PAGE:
certify to the sale of " j peyer of handbells for the p^ce of \]s. iiijc/." 3 in 1553. 

Davy, 3 June, 1808. gets the numbers wrong, and reads Cf)Oma on the 
Tenor, ©ponta is for apollonia. See Cambridc^eshire., p. 126. 

First four of a tive m G, all maiden, in tune. 

145. D E BACH .4/7 5c7z';//j% In F. Diam. 23^ in. i Bell. 

Bell. Xo inscription. 
No return of bells in certif of iiij Nov., 1547. " Debedge... Great bells 
ij." Return of 1553. Davy (27 May, 1823), found it inaccessible. 

146. DEBENHAV. S. Mary. Tenor i ton, in E. Diam. 44 in. 

8 Bells. 
I, 3, 6 Lester & Pack of London fecit 1761. 

2 Lester & Pack fecit 1761. 

4 Lester & Pack of London fecit. Tho% Kersey 1761. 

5 Tho\ Mears of London fecit 1793. 

7 Lester & Pack of London fecit. Ed\v^'. Davie & J"". 

Orford Ch. Wardens 1761. 

8 In Wedlock's bands all ye who join 

With hands your hearts unite 
So shall our tuneful tongues combine 

To laud the nuptial rite. 
[The Re\-d. M^ Ja^ Clubb Vicar : The Revj. Mr. Robert 
Leman Curate, engraved\ 
So Davy substantially, but without a date to 4, and 1795 o" 5- 
'■ Gret bells v." Return of 1553. 

147. ^"t-H^k^ S. John Baptist. i Bell. 

Bell. 1 614. I. D. 
3 in 1553. Davy, 16 June, 1809, notes one bell. See p. 109. 

148. DENHAM 5. yir^zO'. In F. Diam. 21 in. i Bell. 

Ecll. Xo inscription. 
•' Great bells ij." Return of 1553. Long-waisted, and apparently old. 

149. DENNINGTON ^. Mary (fine bells). 5 Bells. 

1 "7 52 thrice. 

-f- ^anrta iHarta (Dra |3ro ilobt'S. 

2 -j- 47 dFac jUaisavcta D 48 iiobis "p^a i'Hunrra ZLcta. 

3 -|- ^aiuta ^f)oma Ota ^Jro ilobtg. 

4 Anno Domini 162S. \V. I. B. Omnis Sonvs Lavdet 



5 1666 Anno Orbis incendio redempti vrbis peremptiie. 
Gvil. Bell T. P. Vicarius. 
John Darbie made me. 
5 and a Sance bell in 1553. 

So Davy and Jermyn, Aug. 5, 1S06. Gillingwater, 10 May, 1798, notes 5. 
Terrier, 3 July, 1753, "Five large bells, the Tenor of 25 cwt., the other 

Much curious matter in parish accounts. The bell-frame is athwart the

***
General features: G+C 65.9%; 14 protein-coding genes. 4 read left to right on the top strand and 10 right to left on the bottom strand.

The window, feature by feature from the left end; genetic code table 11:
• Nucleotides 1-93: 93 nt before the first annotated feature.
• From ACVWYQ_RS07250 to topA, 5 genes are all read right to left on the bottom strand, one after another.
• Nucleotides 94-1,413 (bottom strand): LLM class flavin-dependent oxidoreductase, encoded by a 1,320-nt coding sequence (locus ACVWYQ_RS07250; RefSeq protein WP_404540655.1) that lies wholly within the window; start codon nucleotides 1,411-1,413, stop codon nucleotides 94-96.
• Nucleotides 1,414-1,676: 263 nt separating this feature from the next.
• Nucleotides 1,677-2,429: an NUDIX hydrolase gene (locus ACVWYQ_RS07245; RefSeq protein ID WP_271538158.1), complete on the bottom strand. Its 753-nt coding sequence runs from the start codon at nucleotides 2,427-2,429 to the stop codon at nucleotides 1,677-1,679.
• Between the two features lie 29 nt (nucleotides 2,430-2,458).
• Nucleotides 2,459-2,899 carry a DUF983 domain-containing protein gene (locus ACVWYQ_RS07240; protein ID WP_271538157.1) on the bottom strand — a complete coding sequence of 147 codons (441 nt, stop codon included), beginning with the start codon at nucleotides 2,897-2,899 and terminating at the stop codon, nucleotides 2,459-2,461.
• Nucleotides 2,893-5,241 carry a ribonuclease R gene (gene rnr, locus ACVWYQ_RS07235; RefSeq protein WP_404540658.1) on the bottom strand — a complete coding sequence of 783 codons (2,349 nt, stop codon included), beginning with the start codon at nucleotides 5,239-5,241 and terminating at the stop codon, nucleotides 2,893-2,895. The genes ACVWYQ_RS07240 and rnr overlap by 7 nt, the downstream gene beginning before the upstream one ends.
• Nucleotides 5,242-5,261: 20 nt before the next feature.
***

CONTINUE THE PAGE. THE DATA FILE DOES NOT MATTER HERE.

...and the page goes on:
tower, which has been built around it. Part of the capstan forms a beam. 

150. DENSTON 6". Nicholas. 2 Bells. 

1 rj 65 thrice. 

+ ^ancta □ i'Harta D ©ra D i^ro D i^obls. 

2 U 65 thrice. 

4- 5'incte n ^ttrc D <5ra D liJro D iiobis. 

" Denarston... Great bells iij." Return of 1553. 

No notes. Davy. Mr. Deedes notes these as i and 3 of a trio, as the 
middle pit is vacant. The usual failure has of course resulted from an 
attempt to cut the crack out of 2. 

151. DEPDEH S. Mary. Tenor. Diam. 36 in. 3 Bells. 

1 U 65 thrice. 

+ 67 ^ancif D [Btco]lac D ®ra D ^to D i^obt^. 

2 ij 65 thrice. 

-f 67 5ancta D ^""a Q <'5ra Q ^ro D i^obi?. 

3 Ric ardvs Bowler me fecit 1600. 

(A band between each word, and six Elizabeth coins on 
the sound-bow.) 

"Debden... Great bells iij." Return of 1553. 
No notes. Davy. Notes C, Ajt, and .\. 

152. DRINKSTONE ^// &/;//.f. Tenor. Diam. 39 in. 

6 Bells. 

1 Pack & Chapman of London fecit 1771. Henry Plume 

Church Warden. 

2 Henry Pleasant made me 1696. F. P. 

3, 5 Mears & Stainbank, founders, London, 1869. 

4 Henry Pleasant made me 1696. 

6 Reginald Sayer, Tho. Cocksedge C.W. Henry Pleasant 
made me 1695. 

" Great bells i iij. Sancts Bells j." Return of 1553. 

Davy notes 3 and 5 like the rest, but "P. C." for " F. P." Tenor cracked. 

Notes of the others F, D^, C^, C, Air. 


Ecclesia destructa. No return in 1553. The church was standing and in 
use in the year 1561. Davy. 

154. D U N W I C H ^// Saints. 

Ecclesia destructa. See extracts from Gardiner, 1734. No mention of 
bells in certif. of iiij Nov., 1547. 3 in 1553. 

" The steeple appears in tolerable repair : I remember a man who had 
occupied a farm at Yoxford, and whose name was Parker, being convicted 
and transported for stealing, I think, one of the bells and some of the lead." 
Davy, 24 Oct., 1839. 


155. D\JNVJ]CH S. /a;;ics. c. 5 cwt. i Bell. 

Bell. T. Mears of London fecit 1832. 
Coeval with the church, given by Frederick Barne, Esq. 

156. D U N W I C H 6". >//« Bc7j>fisf. 
Ecclesia d est met a. 

No return of bells in certif. of iiij Nov., 1547. 3 in 1553. 

157. DUNWICH 6-. Leonard. 
Eeelesia destrucfa. No return in 1553. 

158. DUNWICH .S-. Martin. 
Eeelesia destnteta. No return in 1553. 

159. DUNWICH 6-. Nieholas. 
Eeelesia destrneta. No return in 1 553. 

160. DUNWICH S.Peter. 

Eeelesia destrneta. 

No return of bells in certif. of iij Nov., 1547. 3 in 1553. 

161. ^^^'T OH All Saints. 5 Bells. 

1 Thomas Gardiner Sudbury fecit 173T. 

2 T. Osborn fecit 1791. 

Rev. Loder Allen, Rector. Joseph Rust Ch. Warden. 

3 Miles Graie made me 1627. I. E. 



5 Recast by John Warner & Sons, London, 1884. 

This bell was cast and the peal rehung at the expense of 

the Duke of Hamilton, A.D., 1884. 
Hung by G. Day & Son, Eye. 

"Great bells iiij." Return of 1553. 

No return of bells in certif of iiij Nov., 1547. 

The places are still visible in the under-chamber where the beams were 
built in. The old tenor, like the 4th, was of the " Burhngham " type, 
TI^iniTAS. It bore shield No. 64. 

162. EASTON B AVE NTS 6\ Margaret.